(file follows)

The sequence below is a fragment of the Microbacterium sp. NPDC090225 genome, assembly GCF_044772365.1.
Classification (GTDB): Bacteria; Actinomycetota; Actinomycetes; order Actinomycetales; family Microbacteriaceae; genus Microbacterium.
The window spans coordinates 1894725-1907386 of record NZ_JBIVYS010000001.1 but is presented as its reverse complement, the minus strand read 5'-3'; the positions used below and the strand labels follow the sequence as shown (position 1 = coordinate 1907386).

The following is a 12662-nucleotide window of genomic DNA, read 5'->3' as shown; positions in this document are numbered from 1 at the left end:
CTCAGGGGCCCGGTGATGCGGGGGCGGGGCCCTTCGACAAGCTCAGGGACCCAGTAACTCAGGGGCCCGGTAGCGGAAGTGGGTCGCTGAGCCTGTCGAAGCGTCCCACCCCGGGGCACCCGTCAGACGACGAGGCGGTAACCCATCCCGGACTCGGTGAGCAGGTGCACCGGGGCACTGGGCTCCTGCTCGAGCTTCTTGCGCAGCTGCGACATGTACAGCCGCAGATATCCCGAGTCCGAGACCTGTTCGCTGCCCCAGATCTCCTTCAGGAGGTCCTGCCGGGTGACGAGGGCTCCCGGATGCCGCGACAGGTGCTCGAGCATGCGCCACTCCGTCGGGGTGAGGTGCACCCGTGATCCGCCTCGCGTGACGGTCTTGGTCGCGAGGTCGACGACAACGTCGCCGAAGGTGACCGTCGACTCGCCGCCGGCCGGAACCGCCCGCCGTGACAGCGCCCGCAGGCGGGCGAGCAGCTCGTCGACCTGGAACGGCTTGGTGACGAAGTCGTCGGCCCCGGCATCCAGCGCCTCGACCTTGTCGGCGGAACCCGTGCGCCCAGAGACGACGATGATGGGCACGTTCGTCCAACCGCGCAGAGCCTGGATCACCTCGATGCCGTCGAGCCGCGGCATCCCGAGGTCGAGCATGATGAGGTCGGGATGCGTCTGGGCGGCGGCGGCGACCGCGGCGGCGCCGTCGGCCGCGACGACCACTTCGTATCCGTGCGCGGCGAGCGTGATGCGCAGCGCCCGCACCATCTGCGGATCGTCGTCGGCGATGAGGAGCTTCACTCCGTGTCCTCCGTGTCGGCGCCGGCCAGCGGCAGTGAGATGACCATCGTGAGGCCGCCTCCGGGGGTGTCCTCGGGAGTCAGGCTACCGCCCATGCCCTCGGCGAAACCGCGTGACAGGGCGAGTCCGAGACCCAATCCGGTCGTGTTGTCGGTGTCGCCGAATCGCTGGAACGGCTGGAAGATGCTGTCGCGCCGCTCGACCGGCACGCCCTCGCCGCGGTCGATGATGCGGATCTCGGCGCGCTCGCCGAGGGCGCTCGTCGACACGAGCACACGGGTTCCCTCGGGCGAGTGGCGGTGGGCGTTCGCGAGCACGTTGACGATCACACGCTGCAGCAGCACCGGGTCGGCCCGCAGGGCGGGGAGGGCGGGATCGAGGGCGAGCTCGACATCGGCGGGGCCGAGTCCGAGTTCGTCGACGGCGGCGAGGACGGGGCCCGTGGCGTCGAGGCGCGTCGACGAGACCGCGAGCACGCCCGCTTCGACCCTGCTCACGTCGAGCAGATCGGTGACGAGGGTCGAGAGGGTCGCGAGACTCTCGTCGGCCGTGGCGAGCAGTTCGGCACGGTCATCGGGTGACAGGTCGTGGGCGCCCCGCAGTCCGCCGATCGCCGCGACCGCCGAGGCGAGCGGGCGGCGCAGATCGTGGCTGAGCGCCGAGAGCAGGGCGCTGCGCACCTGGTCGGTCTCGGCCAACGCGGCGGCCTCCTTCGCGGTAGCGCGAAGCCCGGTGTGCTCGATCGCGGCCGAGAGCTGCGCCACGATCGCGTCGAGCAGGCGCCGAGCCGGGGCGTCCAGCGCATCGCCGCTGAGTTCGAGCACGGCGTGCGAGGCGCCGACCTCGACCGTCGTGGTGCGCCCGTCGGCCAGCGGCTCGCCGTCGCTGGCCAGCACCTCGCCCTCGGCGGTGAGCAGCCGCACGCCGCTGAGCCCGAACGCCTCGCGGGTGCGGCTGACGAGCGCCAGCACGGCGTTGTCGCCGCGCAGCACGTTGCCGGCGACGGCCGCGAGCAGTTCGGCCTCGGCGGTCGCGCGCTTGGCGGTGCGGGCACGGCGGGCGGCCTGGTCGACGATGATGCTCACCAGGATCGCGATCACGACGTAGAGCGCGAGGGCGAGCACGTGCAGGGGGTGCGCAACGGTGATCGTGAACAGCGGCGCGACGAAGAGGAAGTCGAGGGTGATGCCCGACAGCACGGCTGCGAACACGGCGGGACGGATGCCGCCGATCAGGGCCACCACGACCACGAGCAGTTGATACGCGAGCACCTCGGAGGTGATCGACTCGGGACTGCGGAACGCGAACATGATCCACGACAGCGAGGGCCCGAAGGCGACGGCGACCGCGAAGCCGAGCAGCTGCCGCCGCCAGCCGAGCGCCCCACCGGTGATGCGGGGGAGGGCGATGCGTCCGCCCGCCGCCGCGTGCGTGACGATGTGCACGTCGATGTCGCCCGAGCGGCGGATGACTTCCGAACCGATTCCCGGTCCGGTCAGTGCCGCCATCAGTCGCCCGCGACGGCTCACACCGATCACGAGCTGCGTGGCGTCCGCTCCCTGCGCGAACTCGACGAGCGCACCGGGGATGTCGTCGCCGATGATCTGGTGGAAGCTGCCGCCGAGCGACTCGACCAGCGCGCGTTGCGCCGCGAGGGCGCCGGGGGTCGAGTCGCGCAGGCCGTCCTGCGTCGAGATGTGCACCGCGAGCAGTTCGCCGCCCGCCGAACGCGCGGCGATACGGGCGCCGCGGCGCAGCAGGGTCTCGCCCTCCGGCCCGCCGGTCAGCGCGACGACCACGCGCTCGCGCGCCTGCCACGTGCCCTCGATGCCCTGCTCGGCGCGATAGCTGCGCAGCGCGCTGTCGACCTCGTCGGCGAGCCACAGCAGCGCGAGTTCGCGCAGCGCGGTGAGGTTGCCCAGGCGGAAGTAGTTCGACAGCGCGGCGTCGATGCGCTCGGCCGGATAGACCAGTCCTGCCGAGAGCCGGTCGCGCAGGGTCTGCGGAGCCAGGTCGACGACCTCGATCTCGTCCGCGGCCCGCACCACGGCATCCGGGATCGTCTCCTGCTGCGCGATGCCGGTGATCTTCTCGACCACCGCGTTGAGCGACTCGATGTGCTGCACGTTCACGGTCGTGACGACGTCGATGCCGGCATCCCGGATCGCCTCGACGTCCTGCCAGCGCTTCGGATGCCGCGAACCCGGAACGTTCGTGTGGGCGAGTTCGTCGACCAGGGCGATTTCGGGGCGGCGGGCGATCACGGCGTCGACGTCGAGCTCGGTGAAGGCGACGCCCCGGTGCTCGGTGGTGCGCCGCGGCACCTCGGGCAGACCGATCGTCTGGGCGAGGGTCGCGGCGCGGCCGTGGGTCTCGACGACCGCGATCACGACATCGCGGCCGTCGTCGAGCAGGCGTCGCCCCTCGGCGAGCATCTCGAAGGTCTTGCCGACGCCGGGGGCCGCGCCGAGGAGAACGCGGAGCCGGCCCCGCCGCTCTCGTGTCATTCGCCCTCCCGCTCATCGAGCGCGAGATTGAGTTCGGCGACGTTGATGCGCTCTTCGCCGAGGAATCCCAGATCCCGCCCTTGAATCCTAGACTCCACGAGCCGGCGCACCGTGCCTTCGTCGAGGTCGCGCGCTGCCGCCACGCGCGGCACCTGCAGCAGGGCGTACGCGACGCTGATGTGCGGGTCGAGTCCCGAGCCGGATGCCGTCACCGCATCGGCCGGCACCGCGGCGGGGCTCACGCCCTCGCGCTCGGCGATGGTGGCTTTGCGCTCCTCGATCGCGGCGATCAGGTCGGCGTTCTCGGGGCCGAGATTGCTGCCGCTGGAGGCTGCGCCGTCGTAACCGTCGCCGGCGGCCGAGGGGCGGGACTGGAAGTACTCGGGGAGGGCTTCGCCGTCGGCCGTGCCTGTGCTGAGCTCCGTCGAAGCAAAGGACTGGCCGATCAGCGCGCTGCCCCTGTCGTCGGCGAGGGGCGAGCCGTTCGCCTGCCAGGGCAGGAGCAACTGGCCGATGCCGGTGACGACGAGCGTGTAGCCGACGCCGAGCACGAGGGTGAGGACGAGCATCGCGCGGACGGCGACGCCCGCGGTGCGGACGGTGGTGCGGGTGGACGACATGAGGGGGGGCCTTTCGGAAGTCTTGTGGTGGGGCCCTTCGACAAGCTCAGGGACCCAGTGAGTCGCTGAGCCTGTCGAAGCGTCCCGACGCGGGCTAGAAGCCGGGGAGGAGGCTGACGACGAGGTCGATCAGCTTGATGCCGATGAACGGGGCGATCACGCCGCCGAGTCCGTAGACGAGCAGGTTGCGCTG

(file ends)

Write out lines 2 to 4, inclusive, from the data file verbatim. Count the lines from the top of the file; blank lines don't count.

Classification (GTDB): Bacteria; Actinomycetota; Actinomycetes; order Actinomycetales; family Microbacteriaceae; genus Microbacterium.
The window spans coordinates 1894725-1907386 of record NZ_JBIVYS010000001.1 but is presented as its reverse complement, the minus strand read 5'-3'; the positions used below and the strand labels follow the sequence as shown (position 1 = coordinate 1907386).

The following is a 12662-nucleotide window of genomic DNA, read 5'->3' as shown; positions in this document are numbered from 1 at the left end: